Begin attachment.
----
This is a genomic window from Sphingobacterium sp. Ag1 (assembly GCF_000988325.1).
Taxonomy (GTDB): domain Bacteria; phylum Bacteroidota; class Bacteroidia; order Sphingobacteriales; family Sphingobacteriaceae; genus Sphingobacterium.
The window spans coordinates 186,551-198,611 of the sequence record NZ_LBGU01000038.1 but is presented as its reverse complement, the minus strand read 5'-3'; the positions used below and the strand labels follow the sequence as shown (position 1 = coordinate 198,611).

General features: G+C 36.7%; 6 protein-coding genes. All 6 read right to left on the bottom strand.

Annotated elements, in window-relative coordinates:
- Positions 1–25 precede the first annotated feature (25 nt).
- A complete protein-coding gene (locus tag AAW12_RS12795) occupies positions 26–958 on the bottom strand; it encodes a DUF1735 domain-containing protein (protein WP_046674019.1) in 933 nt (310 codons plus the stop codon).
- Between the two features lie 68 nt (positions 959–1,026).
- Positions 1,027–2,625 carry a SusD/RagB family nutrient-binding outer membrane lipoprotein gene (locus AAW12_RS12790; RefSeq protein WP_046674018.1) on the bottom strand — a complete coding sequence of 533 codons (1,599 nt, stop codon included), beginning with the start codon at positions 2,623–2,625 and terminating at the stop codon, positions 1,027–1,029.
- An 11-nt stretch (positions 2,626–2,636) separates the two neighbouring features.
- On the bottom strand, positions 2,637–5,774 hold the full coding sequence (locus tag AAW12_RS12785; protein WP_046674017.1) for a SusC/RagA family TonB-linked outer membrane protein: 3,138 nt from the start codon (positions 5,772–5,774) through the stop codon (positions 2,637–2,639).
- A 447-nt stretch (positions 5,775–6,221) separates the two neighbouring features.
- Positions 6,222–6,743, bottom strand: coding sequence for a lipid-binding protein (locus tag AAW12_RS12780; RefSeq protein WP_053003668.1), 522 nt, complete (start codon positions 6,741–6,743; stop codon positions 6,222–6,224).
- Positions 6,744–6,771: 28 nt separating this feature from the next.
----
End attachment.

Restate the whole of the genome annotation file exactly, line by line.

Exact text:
This is a genomic window from Sphingobacterium sp. Ag1 (assembly GCF_000988325.1).
Taxonomy (GTDB): domain Bacteria; phylum Bacteroidota; class Bacteroidia; order Sphingobacteriales; family Sphingobacteriaceae; genus Sphingobacterium.
The window spans coordinates 186,551-198,611 of the sequence record NZ_LBGU01000038.1 but is presented as its reverse complement, the minus strand read 5'-3'; the positions used below and the strand labels follow the sequence as shown (position 1 = coordinate 198,611).

General features: G+C 36.7%; 6 protein-coding genes. All 6 read right to left on the bottom strand.

Annotated elements, in window-relative coordinates:
- Positions 1–25 precede the first annotated feature (25 nt).
- A complete protein-coding gene (locus tag AAW12_RS12795) occupies positions 26–958 on the bottom strand; it encodes a DUF1735 domain-containing protein (protein WP_046674019.1) in 933 nt (310 codons plus the stop codon).
- Between the two features lie 68 nt (positions 959–1,026).
- Positions 1,027–2,625 carry a SusD/RagB family nutrient-binding outer membrane lipoprotein gene (locus AAW12_RS12790; RefSeq protein WP_046674018.1) on the bottom strand — a complete coding sequence of 533 codons (1,599 nt, stop codon included), beginning with the start codon at positions 2,623–2,625 and terminating at the stop codon, positions 1,027–1,029.
- An 11-nt stretch (positions 2,626–2,636) separates the two neighbouring features.
- On the bottom strand, positions 2,637–5,774 hold the full coding sequence (locus tag AAW12_RS12785; protein WP_046674017.1) for a SusC/RagA family TonB-linked outer membrane protein: 3,138 nt from the start codon (positions 5,772–5,774) through the stop codon (positions 2,637–2,639).
- A 447-nt stretch (positions 5,775–6,221) separates the two neighbouring features.
- Positions 6,222–6,743, bottom strand: coding sequence for a lipid-binding protein (locus tag AAW12_RS12780; RefSeq protein WP_053003668.1), 522 nt, complete (start codon positions 6,741–6,743; stop codon positions 6,222–6,224).
- Positions 6,744–6,771: 28 nt separating this feature from the next.